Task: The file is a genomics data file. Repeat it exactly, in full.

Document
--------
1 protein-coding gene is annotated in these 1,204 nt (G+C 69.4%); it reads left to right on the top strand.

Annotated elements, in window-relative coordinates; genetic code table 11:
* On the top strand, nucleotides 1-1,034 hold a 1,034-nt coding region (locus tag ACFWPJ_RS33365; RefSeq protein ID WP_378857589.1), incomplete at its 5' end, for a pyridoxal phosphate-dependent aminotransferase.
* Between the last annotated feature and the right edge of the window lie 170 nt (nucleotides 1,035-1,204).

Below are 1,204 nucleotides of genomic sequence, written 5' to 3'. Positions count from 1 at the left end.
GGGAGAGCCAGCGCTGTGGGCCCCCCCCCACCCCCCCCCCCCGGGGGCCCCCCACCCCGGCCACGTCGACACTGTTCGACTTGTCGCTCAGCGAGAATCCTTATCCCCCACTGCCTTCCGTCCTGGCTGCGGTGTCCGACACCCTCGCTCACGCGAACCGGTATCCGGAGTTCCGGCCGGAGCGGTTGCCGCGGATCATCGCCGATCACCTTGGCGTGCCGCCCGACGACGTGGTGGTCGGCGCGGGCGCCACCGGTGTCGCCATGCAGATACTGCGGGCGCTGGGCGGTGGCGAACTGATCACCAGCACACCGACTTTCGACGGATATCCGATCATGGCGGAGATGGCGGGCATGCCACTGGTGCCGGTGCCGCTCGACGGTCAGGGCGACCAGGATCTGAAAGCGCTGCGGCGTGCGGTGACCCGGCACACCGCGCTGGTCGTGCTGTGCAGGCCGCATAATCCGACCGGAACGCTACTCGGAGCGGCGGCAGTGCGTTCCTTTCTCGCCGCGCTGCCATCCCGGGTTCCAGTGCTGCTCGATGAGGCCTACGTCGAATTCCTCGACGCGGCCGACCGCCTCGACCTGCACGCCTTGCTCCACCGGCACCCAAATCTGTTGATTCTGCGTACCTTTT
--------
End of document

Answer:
1 protein-coding gene is annotated in these 1,204 nt (G+C 69.4%); it reads left to right on the top strand.

Annotated elements, in window-relative coordinates; genetic code table 11:
* On the top strand, nucleotides 1-1,034 hold a 1,034-nt coding region (locus tag ACFWPJ_RS33365; RefSeq protein ID WP_378857589.1), incomplete at its 5' end, for a pyridoxal phosphate-dependent aminotransferase.
* Between the last annotated feature and the right edge of the window lie 170 nt (nucleotides 1,035-1,204).

Below are 1,204 nucleotides of genomic sequence, written 5' to 3'. Positions count from 1 at the left end.
GGGAGAGCCAGCGCTGTGGGCCCCCCCCCACCCCCCCCCCCCGGGGGCCCCCCACCCCGGCCACGTCGACACTGTTCGACTTGTCGCTCAGCGAGAATCCTTATCCCCCACTGCCTTCCGTCCTGGCTGCGGTGTCCGACACCCTCGCTCACGCGAACCGGTATCCGGAGTTCCGGCCGGAGCGGTTGCCGCGGATCATCGCCGATCACCTTGGCGTGCCGCCCGACGACGTGGTGGTCGGCGCGGGCGCCACCGGTGTCGCCATGCAGATACTGCGGGCGCTGGGCGGTGGCGAACTGATCACCAGCACACCGACTTTCGACGGATATCCGATCATGGCGGAGATGGCGGGCATGCCACTGGTGCCGGTGCCGCTCGACGGTCAGGGCGACCAGGATCTGAAAGCGCTGCGGCGTGCGGTGACCCGGCACACCGCGCTGGTCGTGCTGTGCAGGCCGCATAATCCGACCGGAACGCTACTCGGAGCGGCGGCAGTGCGTTCCTTTCTCGCCGCGCTGCCATCCCGGGTTCCAGTGCTGCTCGATGAGGCCTACGTCGAATTCCTCGACGCGGCCGACCGCCTCGACCTGCACGCCTTGCTCCACCGGCACCCAAATCTGTTGATTCTGCGTACCTTTT